Glaucoma is the leading cause of blindness in the United States. Approximately 120,000 Americans are legally blind because of their glaucoma, while another 3.9 million have limited vision. However, according to the Glaucoma Research Foundation, approximately half of people with glaucoma are unaware that they even have the disease.
January is Glaucoma Awareness Month, a time for people to become educated on the disorder and the struggles associated with it. With further education, those with glaucoma may be able to receive help before their symptoms worsen.
What is Glaucoma?
Glaucoma is a condition that causes irreparable damage to the eyes’ optic nerves. This is due to a build-up of liquid which puts pressure on the eye, continuously damaging the optic nerve until the eye can no longer process visual information.
There are two types of glaucoma: open-angle glaucoma and angle-closure glaucoma. In open-angle glaucoma, the most common type, the eye has a normal drain structure with improper fluid drainage. This leads to increased eye pressure and, if untreated, eventual blindness. The other type, angle-closure glaucoma (also known as “acute glaucoma”), is less common.
This form is caused because the angle of the drainage system in the eye is too narrow, causing fluid to leak into multiple areas of the eye. This can lead to other disorders such as cataracts, which causes clouding of the eye lenses and blindness.
Warning Signs and Prevention
While there is currently no cure for glaucoma, early diagnosis can prevent it from getting severe. Warning signs of potential glaucoma development include:
- vision loss
- continued redness or “bloodshot” eyes
- seeing halos or fuzziness around lights
- consistent eye pressure or eye pain
- nausea or vomiting associated with eye pressure or strong headaches
- narrowed or tunnel vision
- black spots in the vision
- eyes that appear hazy (especially in infants and young children)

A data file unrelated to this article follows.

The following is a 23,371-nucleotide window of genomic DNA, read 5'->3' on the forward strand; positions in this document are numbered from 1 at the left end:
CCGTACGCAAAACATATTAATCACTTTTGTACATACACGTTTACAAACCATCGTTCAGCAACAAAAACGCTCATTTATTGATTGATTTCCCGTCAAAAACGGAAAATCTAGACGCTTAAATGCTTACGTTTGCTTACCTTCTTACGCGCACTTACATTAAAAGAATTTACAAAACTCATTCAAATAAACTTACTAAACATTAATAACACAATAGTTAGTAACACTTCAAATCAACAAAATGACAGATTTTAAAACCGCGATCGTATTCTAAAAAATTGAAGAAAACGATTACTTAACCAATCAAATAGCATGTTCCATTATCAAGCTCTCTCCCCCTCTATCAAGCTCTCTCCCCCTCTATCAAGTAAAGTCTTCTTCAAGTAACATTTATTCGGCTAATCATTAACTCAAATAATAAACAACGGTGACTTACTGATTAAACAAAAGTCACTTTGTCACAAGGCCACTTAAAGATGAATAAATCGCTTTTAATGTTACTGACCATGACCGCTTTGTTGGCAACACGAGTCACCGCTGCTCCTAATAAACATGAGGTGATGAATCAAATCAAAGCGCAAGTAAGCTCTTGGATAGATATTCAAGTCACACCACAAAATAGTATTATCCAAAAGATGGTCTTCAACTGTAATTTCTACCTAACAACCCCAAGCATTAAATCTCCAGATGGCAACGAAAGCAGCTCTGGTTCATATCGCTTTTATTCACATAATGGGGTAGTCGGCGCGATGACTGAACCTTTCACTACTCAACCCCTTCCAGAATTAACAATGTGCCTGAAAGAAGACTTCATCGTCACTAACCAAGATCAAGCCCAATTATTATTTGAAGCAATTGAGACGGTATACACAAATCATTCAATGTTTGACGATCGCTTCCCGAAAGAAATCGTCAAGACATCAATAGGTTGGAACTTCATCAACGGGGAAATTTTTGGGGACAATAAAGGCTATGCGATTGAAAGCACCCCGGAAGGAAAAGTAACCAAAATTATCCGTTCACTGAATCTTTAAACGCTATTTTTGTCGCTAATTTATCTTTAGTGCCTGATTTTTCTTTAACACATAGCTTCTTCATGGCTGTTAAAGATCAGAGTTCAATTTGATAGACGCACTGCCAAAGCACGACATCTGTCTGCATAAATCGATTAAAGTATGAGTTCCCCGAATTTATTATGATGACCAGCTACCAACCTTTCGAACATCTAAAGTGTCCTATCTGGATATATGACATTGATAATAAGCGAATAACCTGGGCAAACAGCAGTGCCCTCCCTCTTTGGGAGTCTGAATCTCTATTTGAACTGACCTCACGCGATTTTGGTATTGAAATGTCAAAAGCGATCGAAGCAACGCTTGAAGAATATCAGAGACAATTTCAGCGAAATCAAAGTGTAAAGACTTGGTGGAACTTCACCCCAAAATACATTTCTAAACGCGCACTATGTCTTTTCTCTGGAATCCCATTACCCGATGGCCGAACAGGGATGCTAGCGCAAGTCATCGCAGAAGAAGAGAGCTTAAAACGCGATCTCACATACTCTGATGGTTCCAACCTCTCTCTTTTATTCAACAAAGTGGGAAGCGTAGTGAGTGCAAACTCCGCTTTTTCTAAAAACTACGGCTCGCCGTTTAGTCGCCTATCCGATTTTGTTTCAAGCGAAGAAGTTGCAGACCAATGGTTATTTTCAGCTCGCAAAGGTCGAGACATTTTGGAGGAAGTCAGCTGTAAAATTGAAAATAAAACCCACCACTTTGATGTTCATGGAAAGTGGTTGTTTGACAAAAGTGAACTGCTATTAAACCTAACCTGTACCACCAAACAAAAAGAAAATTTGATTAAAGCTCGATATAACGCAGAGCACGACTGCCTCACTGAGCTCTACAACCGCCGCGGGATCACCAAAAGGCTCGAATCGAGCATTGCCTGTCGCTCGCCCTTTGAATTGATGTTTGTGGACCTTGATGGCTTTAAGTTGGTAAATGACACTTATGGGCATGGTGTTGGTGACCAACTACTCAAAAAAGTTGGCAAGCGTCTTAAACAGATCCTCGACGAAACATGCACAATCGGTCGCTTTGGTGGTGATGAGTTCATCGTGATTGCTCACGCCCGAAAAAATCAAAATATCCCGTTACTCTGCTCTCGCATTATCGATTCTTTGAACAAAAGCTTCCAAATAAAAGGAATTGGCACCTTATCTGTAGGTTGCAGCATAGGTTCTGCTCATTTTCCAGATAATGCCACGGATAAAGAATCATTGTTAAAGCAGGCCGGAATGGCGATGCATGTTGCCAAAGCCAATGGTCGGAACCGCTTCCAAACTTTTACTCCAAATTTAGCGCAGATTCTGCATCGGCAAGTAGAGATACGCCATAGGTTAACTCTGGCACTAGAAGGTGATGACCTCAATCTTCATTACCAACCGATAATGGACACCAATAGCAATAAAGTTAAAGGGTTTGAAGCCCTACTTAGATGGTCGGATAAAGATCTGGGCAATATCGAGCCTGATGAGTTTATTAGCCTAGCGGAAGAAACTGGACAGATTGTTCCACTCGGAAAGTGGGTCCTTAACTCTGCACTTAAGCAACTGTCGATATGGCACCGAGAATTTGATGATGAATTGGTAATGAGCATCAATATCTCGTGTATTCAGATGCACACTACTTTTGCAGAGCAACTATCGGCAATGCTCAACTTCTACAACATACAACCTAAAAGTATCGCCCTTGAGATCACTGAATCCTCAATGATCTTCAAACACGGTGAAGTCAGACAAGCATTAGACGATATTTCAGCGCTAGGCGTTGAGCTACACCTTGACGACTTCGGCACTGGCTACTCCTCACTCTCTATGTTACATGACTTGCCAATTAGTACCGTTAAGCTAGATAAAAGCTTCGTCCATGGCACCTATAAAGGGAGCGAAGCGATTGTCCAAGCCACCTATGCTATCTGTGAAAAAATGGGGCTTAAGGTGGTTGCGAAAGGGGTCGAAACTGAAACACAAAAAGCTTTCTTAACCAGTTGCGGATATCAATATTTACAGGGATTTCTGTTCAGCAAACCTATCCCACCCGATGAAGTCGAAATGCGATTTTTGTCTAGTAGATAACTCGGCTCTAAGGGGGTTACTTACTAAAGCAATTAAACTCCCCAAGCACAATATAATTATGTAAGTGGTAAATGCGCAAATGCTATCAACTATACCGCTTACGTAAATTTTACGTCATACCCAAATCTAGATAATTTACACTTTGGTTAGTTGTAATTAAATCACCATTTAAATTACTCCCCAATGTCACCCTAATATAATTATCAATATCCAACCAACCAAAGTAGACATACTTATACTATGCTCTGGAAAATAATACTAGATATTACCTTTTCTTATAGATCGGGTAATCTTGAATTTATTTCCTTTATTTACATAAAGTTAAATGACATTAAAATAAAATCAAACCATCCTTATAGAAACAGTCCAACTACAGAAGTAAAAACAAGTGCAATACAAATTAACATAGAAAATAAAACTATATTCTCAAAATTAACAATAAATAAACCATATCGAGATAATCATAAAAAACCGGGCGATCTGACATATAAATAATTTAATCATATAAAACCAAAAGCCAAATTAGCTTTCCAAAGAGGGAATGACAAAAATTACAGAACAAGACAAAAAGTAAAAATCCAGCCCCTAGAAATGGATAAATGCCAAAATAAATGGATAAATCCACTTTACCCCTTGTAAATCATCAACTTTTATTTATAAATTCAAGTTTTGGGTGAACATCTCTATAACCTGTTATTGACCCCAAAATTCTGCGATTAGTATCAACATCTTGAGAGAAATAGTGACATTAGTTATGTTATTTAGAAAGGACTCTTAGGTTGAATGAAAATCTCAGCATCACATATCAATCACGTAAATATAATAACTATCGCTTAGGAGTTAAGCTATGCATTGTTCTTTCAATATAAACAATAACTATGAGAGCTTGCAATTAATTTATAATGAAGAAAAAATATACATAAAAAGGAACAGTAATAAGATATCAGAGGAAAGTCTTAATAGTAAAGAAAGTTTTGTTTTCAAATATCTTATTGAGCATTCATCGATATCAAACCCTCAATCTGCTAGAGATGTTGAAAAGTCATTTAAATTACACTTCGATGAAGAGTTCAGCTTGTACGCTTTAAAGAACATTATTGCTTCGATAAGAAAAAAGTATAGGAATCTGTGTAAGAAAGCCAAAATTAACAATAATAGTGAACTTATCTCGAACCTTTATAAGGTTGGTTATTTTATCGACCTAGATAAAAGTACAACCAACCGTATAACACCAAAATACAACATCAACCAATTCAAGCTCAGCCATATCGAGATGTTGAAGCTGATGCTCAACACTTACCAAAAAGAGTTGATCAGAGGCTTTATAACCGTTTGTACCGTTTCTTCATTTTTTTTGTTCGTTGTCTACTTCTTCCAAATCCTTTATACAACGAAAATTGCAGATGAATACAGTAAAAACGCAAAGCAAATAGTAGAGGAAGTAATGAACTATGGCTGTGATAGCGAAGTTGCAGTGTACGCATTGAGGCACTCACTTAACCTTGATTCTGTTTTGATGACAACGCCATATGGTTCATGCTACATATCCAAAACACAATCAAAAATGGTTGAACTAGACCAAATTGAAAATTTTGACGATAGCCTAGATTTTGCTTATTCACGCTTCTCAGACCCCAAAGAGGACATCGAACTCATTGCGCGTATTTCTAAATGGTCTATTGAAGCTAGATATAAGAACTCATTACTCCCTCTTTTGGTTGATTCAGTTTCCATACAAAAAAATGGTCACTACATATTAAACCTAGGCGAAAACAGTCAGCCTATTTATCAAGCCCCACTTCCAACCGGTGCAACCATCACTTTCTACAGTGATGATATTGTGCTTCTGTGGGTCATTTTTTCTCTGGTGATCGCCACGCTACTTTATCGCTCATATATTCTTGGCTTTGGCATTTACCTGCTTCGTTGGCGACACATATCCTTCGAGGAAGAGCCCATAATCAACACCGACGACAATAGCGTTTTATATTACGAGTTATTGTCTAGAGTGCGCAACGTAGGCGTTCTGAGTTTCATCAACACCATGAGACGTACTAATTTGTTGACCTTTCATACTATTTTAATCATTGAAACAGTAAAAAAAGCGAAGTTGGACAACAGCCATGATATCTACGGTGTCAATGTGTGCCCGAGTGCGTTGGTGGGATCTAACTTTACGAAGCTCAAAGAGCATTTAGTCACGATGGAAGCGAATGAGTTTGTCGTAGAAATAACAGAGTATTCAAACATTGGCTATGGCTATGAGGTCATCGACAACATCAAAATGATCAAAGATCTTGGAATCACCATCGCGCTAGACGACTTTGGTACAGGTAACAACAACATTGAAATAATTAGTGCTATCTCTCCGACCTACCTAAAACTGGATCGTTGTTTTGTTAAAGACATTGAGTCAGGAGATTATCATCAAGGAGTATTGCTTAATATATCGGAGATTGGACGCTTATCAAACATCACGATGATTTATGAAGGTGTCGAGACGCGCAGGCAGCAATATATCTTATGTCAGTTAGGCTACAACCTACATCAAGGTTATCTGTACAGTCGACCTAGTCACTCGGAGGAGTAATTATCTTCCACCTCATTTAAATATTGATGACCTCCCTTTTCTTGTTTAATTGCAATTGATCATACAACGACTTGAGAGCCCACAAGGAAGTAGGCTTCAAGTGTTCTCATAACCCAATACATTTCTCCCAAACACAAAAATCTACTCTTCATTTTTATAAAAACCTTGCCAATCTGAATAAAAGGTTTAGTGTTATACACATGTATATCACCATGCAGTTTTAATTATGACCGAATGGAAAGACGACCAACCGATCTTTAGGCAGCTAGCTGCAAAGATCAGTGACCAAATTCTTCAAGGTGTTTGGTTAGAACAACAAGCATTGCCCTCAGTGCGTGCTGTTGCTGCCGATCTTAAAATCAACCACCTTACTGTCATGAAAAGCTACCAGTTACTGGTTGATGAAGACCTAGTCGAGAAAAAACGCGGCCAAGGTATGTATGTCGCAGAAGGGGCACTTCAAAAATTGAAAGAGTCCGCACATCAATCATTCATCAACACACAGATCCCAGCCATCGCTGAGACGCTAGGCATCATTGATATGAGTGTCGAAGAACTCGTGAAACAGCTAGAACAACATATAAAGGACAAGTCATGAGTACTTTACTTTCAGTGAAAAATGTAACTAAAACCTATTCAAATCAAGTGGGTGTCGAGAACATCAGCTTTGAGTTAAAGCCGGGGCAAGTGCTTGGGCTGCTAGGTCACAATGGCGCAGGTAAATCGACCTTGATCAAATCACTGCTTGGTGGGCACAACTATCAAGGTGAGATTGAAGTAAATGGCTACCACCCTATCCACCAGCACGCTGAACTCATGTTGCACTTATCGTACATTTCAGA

If any of these symptoms are present, it is important to see a doctor immediately. To diagnose glaucoma, an eye doctor can open (or “dilate”) your pupils to examine your optic nerve, do a tonometry test to examine eye pressure, and/or do a general visual field test.
Especially for those with a family history of glaucoma, it is important to make regular appointments with your doctor and live a healthy life style. The root cause of glaucoma is still unknown, but things like a healthy diet, regular exercise, and abstaining from smoking can also make a big difference when preventing illnesses of any kind.
Coping with Glaucoma
Glaucoma is by no means a life-threatening diagnosis. However, it can require accommodations that hinder one’s ability to live life as they used to. For example, some may be prescribed daily eye drops to help fluid drainage, while others require laser surgery or microsurgery.
Medications can also cause side effects like redness, swelling, headaches, or discomfort which make it hard to focus and frustrating to live with.
For those living with glaucoma, it is important to stay on top of your diagnosis, seek assistance from family and friends, and remain as positive as possible in the face of your diagnosis.
While glaucoma can be scary, treatment is better today than it has ever been, and many glaucoma patients live a happy, independent life in spite of their disorder.
If you've been diagnosed with glaucoma or if a loved one is dealing with this condition, there is assistance available to help cope with the challenges that people with glaucoma can face. Applying for Social Security disability insurance (SSDI) benefits may be an option.
These benefits can help cover the cost of treating your glaucoma and help replace any income that may have been lost due to this condition.